Recently as I’ve been noticing that Shaw’s clock is starting to wind down, I’ve been thinking a lot about him, me and our relationship. Looking back, I’ve been a terrible partner to this wonderful dog. I’ve treated him as a second-class dog, as a disappointment for over a decade, not because of any failing on his part, but because he didn’t live up to expectations I created in my head. He didn’t fail me, I failed him. It’s going to take me some time to come to terms with the fact that I not only sabotaged our relationship before it really began, but that it took me over a decade to truly realize it. I’ve been treating him as though I forgave him for failing me, rather than seeking his forgiveness for failing him. Even when we realize that we made a mistake, we can still mishandle ourselves in addressing it.


Thankfully, Shaw has had Kate to pick up the slack that I have left over the years. I’m so happy that she has been able to appreciate him for the dog that he is, and that he has bonded so tightly to her. He absolutely deserves better than what I have given him and I’m so glad he has gotten it. At the same time, I can’t help but wonder what life would have been like for both of us If I had done better.


This entire line of inquiry has been like a dark cloud over me. Fortunately, I think there is a silver lining to it. Over the past year I have done a lot of thinking and writing about the marvelous possibilities that open up when you explore the possibility that your dog is perfect. Until today, I would have credited those realizations to my interactions with Wyrm, my youngest dog and current full-time parner in crime. The truth is that Wyrm and I have Shaw to thank for most of those realizations. I limited the scope of Wyrm’s training as described here as a direct consequence to my experience with over-training Shaw. I also somehow sub-consciously managed to prevent myself from building expectations for Wyrm, and the result has been that every success, no matter the level, has been celebrated rather than compared to some imagined ideal. Finally, I'm not concerned about being judged by Wyrm's behavior, as I've matured enough to not really care about who judges me or why. Wyrm and I today are the beneficiaries of knowledge and understanding that I don’t believe could have come from anything other than my flawed handling of my relationship with Shaw. I wish I did’t have to learn it in the way I did, but I’m so incredibly thankful for the lesson. I’m sure Wyrm is glad I learned it too.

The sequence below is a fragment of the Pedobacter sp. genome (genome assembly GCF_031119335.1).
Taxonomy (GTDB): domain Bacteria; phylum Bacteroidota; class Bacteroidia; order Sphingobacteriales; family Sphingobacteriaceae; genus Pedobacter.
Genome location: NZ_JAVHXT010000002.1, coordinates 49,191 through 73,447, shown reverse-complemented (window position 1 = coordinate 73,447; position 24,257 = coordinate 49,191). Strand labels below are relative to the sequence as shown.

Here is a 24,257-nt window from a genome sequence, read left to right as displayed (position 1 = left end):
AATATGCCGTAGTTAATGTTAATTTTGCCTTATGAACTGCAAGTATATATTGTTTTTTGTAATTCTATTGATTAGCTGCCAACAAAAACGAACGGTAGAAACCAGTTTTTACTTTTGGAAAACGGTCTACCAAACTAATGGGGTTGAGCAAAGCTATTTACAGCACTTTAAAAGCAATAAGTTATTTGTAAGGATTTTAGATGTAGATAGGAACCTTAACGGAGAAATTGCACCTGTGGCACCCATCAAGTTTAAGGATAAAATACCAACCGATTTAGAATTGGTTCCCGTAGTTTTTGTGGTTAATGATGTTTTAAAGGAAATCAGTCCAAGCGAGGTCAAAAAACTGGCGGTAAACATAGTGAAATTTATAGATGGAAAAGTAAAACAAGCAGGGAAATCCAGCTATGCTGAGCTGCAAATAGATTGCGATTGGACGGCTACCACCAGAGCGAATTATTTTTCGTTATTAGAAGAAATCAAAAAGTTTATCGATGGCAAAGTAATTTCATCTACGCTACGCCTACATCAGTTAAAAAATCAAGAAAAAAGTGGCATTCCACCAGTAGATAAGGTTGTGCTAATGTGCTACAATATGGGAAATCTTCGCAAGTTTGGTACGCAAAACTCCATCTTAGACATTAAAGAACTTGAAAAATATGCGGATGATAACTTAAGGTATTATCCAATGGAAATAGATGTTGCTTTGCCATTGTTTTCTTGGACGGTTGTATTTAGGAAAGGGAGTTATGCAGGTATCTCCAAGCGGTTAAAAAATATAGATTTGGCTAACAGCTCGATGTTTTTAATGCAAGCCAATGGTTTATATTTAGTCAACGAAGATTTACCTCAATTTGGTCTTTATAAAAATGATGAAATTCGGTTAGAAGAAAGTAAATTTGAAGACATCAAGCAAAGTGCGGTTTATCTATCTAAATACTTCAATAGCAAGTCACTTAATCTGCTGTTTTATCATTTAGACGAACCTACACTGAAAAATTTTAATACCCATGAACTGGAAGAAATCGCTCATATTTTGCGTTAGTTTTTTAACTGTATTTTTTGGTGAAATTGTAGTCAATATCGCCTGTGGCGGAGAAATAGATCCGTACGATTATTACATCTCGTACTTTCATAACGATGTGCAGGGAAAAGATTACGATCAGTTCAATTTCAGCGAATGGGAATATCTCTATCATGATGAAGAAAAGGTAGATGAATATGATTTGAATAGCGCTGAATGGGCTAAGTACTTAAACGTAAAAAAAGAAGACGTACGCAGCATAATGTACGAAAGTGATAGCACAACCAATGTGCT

So this all leaves me with one question. What do I do with the time I have left with this dog who has taught me so much at so great a cost? I don’t know the answer to that, but I am going to do my best to be the person I should have been for him each and every day that he is still here. It pains me that I can’t apologize, can’t explain myself to him, but at least I have some time left to be better for him. That and ensuring I don’t make those same mistakes again are the best I can do. Learning life's lessons can be hard. The only thing harder is not learning the lesson.


Thanks Shaw, you're perfect.